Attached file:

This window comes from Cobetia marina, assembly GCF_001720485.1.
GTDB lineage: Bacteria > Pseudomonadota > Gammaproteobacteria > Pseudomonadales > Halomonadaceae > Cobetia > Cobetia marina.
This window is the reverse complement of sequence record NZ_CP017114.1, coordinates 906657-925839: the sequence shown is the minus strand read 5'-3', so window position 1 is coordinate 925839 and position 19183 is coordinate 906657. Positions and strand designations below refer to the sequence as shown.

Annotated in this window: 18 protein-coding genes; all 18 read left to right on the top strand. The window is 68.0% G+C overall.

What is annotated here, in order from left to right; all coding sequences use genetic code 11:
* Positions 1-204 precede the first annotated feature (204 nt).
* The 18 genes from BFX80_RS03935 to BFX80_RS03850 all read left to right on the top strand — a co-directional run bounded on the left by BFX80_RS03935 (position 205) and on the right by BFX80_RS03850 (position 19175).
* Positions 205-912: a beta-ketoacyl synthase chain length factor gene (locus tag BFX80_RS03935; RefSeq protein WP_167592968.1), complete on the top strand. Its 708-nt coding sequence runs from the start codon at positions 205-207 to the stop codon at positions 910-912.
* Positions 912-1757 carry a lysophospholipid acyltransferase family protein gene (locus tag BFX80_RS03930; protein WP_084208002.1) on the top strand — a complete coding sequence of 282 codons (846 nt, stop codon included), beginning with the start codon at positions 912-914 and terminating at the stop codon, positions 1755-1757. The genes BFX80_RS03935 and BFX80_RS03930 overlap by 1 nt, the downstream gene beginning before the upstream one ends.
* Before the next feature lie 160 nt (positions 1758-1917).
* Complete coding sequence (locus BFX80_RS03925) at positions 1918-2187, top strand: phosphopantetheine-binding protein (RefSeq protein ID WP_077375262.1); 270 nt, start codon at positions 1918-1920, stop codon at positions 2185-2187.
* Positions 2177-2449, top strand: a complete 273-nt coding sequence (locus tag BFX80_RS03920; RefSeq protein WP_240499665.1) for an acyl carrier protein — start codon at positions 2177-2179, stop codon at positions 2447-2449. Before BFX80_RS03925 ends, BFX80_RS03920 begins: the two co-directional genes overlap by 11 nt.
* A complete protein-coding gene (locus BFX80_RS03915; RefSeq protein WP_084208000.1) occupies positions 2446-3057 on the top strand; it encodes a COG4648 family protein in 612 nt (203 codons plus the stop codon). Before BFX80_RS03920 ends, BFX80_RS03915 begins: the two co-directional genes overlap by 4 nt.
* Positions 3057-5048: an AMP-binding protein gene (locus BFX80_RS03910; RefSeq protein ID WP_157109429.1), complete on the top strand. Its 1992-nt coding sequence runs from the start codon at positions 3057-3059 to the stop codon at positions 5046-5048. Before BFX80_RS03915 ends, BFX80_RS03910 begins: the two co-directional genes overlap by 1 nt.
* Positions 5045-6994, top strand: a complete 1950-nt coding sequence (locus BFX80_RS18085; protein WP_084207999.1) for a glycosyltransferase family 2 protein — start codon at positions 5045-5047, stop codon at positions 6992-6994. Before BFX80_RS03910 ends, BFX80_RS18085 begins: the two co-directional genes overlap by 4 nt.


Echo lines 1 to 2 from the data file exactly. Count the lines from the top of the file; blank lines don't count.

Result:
This window comes from Cobetia marina, assembly GCF_001720485.1.
GTDB lineage: Bacteria > Pseudomonadota > Gammaproteobacteria > Pseudomonadales > Halomonadaceae > Cobetia > Cobetia marina.